In our study, AR was the most common indication for SCIT initiation. AR is one of the most common allergic diseases and is classified as mild, moderate, or severe and as intermittent or persistent (13,14). In our study, the majority of subjects that received SCIT were intermittent with moderate severity, whereas the majority of cases that did not receive SCIT were intermittent with mild severity. The aim of treatment in AR is to control symptoms and reduce inflammation. AR treatment consists of intranasal steroids, oral-intranasal antihistamines, and leukotriene receptor blockers; however, with these treatments, the natural course of the disease does not change, and in some patients, the symptoms persist despite treatment (13,15). SCIT administration with susceptible allergens not only desensitizes the patient but also provides long-term clinical improvement that can persist even years after treatment (15,16).

The clinical efficacy of SCIT was determined for both AR and asthma (17,18). Previous studies have also reported that SCIT significantly reduces both rhinitis and asthma-related symptoms and drug scores from the first year of treatment (19). As an addition to these studies, we had a group that was tested but did not start treatment giving us the opportunity to observe the natural course of disease in time. And we observed that AR distribution and AR severity were significantly improved in the SCIT group, similar to previous research, and the non-SCIT group did not change significantly in time.

Asthma is one of the most common chronic inflammatory respiratory diseases of childhood, and remodeling in the airway can cause asthma to continue in adulthood (20). Pharmacological drugs used for asthma can effectively treat asthma symptoms and the inflammatory process associated with asthma, but the symptoms may recur when the medication is discontinued (20). SCIT is the only treatment modality that can alter the natural course of allergy and prevent new sensitivities and clinically worsening symptoms (21). SCIT decreases asthma symptoms, the need for rescue medication, and the frequency of asthma attacks and increases the quality of life (22,23). From the Cochrane Database meta-analysis for SCIT, both dermatophagoid and pollen immunotherapy were found to be effective in symptom scores in asthmatics and reported that pollen immunotherapy had better outcomes than mite immunotherapy (24). In another meta-analysis, it was reported that the use of asthma control medication after SCIT was moderately intense, reducing the use of medications for asthma (25). Consistent with these data, in our study, it was observed that SCIT treatment significantly reduced the need for salbutamol in SCIT treatment, emergency admission, and asthma attacks. There was no significant change in asthma control markers except the need for inhaled bronchodilators in the group who did not receive SCIT and started medical treatment.

There was no difference between the clinical course of SCIT treated monoallergen and poly-allergen susceptibility cases in our study group. In the literature, as a result of the studies on the effectiveness of immunotherapy in cases with polysensitized and monosensitized susceptibility, it has been concluded that allergens can be clinically effective if adequately identified and treated with these allergens insufficient time and inadequate doses (26). Our study concluded that the proper selection of the allergens to be applied in immunotherapy and the initiation of immunotherapy in patients with polyallergenic sensitivity is effective in the treatment.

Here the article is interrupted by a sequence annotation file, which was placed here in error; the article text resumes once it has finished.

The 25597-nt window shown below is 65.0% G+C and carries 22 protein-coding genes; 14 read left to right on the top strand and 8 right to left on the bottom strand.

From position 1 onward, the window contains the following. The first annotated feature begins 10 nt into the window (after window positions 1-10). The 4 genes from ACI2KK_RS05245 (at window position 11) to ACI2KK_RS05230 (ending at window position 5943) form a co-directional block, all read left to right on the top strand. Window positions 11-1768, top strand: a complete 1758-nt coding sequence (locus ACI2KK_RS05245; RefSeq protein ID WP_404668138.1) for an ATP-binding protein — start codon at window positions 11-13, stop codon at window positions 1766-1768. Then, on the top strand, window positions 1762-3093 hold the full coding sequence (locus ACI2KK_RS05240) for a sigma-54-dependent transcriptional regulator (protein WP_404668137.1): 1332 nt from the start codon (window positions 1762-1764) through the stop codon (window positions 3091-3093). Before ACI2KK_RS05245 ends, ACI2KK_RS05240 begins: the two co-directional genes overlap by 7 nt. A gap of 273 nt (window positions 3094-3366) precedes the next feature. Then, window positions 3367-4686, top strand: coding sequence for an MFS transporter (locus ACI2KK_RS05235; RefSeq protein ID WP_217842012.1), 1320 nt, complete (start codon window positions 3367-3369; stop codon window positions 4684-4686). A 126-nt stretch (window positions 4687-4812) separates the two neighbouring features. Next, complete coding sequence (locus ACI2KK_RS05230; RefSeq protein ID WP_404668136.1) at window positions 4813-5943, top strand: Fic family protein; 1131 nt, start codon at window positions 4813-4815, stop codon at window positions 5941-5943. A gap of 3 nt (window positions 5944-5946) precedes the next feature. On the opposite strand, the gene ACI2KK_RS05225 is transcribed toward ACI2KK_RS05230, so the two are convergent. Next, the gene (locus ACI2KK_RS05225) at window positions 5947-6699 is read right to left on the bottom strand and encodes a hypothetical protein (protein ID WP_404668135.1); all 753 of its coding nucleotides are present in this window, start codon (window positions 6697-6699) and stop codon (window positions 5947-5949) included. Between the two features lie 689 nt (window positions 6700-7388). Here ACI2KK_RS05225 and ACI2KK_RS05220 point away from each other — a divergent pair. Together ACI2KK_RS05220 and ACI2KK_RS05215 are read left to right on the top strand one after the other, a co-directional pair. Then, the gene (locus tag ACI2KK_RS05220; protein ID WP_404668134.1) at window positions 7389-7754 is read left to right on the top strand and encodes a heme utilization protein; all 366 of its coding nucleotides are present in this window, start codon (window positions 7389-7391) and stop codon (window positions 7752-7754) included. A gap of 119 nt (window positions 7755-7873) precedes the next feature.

SCIT induced reactions are generally divided into two groups as local and systemic reactions. The local reaction may include pruritus, erythema, and swelling at the injection site, and the systemic reaction may range from a mild reaction to a very severe life-threatening anaphylaxis (27). The American Academy of Allergy, Asthma, and Immunology and the American College of Allergy, Asthma, and Immunology reported in the surveillance report of SCIT that the overall Systemic Reaction rate was 0.1% (28); we did not have any systemic reactions in our cohort. Local reactions have been reported between 0% and 50% (25,29,30). In our study, edema and hyperemia of 4 cm in diameter were observed in 7 (3.5%) patients, while the larger local reaction was observed in only 1 (0.5%) case in the SCIT group.

The strong point of our study is the retrospective cohort design allowing us to see real-life data. Moreover, follow-up evaluation of a group that was tested during the same time period but did not receive SCIT allowed us to observe the natural course of the disease and compare SCIT effects with the natural course.

Study Limitations

The major limitation of our study was the loss of follow-up. Especially, regular follow-up of the patients not receiving SCIT was lower than those in the group receiving SCIT. Not receiving SCIT cases may be out of follow-up because their clinical symptoms have improved over the years.


SCIT is an effective and safe treatment modality in pediatric AR and asthma subjects modifying the natural course of the allergic disease and medical treatment requirements. The economic burden of treatment is the major non-adherence reason and needs to be addressed at the beginning of treatment.

Authorship Contributions

Concept: O.Y., A.Y., H.Y., Design: O.Y., H.Y., Data Collection or Processing: Y.S., S.A., B.K., Analysis or Interpretation: O.Y., A.Y., Literature Search: O.Y., A.Y., H.Y., Y.S., Writing: A.Y. S.A., B.K.

Conflict of Interest: No conflict of interest was declared by the authors.

Financial Disclosure: The authors declared that this study received no financial support.